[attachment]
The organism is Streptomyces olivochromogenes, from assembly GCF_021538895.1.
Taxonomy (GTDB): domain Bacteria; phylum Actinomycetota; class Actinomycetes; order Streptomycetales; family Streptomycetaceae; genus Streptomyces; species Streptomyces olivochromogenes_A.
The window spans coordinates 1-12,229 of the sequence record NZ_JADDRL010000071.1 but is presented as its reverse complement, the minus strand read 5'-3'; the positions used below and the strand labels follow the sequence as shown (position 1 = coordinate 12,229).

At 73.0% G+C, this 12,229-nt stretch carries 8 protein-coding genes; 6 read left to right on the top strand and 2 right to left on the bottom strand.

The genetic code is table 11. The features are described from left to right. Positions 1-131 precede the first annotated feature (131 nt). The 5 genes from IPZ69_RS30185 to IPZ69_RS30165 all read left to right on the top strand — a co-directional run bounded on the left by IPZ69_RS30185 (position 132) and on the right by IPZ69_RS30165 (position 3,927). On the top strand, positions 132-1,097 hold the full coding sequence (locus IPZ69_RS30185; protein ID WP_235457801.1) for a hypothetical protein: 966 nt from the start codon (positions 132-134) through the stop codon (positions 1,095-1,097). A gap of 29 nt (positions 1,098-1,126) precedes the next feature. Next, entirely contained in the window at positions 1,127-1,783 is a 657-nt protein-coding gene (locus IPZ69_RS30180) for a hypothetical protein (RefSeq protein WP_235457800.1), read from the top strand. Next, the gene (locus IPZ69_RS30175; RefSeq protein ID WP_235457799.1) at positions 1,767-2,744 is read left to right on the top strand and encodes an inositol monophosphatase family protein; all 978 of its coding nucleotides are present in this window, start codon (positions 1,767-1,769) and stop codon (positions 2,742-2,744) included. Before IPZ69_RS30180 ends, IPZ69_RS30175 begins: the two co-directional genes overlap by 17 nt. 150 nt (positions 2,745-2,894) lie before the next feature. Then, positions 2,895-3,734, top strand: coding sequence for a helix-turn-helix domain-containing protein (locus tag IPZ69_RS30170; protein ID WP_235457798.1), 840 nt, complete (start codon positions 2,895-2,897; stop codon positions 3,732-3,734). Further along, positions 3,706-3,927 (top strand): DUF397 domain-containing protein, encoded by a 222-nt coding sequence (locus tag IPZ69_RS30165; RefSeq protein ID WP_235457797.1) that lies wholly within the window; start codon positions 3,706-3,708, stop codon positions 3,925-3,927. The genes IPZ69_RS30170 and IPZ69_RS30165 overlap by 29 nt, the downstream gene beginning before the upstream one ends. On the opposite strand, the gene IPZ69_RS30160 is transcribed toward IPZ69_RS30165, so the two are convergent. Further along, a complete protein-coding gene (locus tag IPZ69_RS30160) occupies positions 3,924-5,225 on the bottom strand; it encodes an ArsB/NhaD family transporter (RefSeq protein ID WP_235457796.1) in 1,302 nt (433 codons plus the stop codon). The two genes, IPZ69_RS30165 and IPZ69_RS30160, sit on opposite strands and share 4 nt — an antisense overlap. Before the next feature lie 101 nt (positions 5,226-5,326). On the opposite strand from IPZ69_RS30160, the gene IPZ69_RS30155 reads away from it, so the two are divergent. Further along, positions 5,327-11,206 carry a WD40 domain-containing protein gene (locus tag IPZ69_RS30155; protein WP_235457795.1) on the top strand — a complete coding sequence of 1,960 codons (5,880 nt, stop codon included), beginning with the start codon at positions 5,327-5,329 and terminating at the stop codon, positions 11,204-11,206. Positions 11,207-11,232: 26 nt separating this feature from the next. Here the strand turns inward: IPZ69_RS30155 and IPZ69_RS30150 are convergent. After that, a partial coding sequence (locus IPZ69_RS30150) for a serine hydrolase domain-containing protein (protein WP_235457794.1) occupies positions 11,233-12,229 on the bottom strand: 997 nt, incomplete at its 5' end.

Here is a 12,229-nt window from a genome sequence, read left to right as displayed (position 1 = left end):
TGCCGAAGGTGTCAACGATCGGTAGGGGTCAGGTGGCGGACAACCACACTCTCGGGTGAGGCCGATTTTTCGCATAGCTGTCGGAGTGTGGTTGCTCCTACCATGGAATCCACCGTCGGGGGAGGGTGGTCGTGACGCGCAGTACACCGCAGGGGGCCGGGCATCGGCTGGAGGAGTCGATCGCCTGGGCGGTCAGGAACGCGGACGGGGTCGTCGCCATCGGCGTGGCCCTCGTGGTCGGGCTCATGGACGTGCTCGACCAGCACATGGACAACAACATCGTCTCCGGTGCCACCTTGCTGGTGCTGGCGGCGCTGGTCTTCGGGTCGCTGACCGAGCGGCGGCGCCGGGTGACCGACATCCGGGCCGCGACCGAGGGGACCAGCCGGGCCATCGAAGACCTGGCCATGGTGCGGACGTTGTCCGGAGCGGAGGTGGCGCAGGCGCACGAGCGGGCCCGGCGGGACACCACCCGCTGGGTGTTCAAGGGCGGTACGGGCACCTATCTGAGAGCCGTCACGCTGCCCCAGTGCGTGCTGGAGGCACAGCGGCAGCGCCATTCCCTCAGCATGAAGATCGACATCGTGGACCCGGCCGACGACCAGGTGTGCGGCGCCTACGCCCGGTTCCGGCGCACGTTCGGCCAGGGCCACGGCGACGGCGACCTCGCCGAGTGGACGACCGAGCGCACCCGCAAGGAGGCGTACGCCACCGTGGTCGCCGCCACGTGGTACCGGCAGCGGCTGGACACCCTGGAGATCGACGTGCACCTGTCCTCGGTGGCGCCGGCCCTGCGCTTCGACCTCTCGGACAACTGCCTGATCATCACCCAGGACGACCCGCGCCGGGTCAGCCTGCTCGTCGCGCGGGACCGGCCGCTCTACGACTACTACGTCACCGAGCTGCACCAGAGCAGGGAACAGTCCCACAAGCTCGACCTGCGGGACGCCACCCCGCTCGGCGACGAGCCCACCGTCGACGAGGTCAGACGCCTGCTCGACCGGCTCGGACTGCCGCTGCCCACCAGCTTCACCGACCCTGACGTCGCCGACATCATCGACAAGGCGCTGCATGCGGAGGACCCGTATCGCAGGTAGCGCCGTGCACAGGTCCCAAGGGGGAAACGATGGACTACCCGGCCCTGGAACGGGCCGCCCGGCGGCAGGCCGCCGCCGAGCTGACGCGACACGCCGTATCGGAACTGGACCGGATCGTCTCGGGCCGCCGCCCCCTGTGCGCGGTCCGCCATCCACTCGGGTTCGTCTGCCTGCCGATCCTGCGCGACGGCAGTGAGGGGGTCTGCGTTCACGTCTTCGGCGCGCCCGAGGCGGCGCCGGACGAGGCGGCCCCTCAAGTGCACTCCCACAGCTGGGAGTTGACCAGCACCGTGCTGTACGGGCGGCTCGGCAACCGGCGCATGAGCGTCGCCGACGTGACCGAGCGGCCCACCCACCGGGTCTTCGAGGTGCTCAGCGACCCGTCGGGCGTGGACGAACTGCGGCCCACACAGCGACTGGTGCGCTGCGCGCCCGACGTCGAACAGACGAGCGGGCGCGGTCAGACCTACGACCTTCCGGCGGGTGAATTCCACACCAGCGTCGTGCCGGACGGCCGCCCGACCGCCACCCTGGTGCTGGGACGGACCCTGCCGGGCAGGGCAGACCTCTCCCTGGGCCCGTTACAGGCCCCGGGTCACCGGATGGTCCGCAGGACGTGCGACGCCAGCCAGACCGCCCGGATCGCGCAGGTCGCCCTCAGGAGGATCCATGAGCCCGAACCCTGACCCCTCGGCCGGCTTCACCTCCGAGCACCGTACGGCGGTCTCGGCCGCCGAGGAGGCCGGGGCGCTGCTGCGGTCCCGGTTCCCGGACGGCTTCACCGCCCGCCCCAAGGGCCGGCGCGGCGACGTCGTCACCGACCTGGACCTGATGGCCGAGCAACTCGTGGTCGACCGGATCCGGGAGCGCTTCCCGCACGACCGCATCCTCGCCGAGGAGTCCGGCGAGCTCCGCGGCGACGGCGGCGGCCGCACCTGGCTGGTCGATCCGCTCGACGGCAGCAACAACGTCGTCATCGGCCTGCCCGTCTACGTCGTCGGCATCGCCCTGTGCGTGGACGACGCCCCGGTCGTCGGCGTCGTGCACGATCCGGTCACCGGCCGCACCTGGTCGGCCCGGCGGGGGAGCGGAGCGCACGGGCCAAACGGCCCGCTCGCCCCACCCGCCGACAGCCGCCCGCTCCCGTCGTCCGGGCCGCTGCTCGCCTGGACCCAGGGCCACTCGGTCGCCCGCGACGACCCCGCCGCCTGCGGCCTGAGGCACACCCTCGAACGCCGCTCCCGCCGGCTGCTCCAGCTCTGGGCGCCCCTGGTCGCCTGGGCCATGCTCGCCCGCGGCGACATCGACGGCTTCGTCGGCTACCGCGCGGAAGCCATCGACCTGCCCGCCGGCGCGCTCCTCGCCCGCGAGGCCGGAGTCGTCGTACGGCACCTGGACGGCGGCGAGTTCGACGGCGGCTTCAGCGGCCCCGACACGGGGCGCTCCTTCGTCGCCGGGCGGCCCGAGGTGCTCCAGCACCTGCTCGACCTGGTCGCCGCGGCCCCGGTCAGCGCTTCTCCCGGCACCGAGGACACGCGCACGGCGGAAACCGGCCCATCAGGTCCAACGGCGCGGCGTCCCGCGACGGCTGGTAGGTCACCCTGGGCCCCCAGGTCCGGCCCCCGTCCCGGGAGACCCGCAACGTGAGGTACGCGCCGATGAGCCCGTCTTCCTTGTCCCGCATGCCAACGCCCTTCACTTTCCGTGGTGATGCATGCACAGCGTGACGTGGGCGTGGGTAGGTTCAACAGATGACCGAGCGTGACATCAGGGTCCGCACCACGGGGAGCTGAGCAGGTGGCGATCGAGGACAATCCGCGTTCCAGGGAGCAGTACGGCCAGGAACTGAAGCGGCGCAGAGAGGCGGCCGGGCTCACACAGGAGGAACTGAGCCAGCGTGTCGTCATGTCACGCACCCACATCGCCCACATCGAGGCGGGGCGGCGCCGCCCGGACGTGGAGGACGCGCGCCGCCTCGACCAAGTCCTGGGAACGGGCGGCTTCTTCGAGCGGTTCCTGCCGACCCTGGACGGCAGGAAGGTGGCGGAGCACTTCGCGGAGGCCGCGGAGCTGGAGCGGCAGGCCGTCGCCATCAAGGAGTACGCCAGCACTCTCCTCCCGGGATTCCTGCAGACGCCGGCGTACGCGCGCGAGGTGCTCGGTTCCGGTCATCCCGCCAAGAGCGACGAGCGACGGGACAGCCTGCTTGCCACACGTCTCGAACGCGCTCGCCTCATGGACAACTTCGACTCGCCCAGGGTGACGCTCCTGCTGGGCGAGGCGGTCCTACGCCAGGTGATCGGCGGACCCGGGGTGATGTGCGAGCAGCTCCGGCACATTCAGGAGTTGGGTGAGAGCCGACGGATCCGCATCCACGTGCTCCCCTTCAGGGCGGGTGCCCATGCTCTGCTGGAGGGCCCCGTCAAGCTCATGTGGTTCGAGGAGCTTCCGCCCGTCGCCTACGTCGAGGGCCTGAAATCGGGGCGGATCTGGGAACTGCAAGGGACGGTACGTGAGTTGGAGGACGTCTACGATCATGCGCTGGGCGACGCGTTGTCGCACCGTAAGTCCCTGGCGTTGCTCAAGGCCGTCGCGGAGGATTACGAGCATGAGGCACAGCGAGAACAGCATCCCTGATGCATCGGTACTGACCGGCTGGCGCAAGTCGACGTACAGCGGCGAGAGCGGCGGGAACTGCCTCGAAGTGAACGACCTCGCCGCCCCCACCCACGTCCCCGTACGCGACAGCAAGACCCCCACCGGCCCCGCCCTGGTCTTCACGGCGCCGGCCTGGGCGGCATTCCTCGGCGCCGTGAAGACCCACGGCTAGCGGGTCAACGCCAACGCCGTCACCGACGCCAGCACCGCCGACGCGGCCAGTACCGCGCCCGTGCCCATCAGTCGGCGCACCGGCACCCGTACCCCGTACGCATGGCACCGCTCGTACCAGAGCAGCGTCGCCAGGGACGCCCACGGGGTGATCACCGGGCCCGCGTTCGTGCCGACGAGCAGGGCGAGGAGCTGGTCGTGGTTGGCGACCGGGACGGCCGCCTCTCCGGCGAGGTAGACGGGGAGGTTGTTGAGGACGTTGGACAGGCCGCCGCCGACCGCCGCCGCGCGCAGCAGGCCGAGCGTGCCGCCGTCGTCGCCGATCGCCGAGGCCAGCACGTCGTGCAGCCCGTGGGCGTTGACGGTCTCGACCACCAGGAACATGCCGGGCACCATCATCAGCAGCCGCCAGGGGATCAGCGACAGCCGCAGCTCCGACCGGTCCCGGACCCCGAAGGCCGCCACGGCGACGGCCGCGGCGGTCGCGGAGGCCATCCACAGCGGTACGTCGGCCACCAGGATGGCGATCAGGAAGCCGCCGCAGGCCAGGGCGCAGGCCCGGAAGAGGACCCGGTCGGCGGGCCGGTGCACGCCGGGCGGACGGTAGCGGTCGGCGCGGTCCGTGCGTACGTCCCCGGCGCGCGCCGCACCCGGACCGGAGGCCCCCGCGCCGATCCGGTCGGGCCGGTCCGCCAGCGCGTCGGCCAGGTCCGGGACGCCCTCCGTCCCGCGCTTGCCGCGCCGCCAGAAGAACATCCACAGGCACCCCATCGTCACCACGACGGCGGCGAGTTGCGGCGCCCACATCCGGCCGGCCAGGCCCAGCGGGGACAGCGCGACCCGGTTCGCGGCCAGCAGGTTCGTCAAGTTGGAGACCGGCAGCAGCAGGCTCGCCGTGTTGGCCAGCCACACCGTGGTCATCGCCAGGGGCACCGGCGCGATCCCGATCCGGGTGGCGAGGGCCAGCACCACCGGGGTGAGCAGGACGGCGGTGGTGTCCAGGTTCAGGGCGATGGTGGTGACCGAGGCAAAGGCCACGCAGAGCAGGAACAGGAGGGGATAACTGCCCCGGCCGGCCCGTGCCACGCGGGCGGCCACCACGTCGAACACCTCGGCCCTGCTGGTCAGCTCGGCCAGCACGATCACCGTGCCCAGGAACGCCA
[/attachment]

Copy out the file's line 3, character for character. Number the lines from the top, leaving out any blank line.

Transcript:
The window spans coordinates 1-12,229 of the sequence record NZ_JADDRL010000071.1 but is presented as its reverse complement, the minus strand read 5'-3'; the positions used below and the strand labels follow the sequence as shown (position 1 = coordinate 12,229).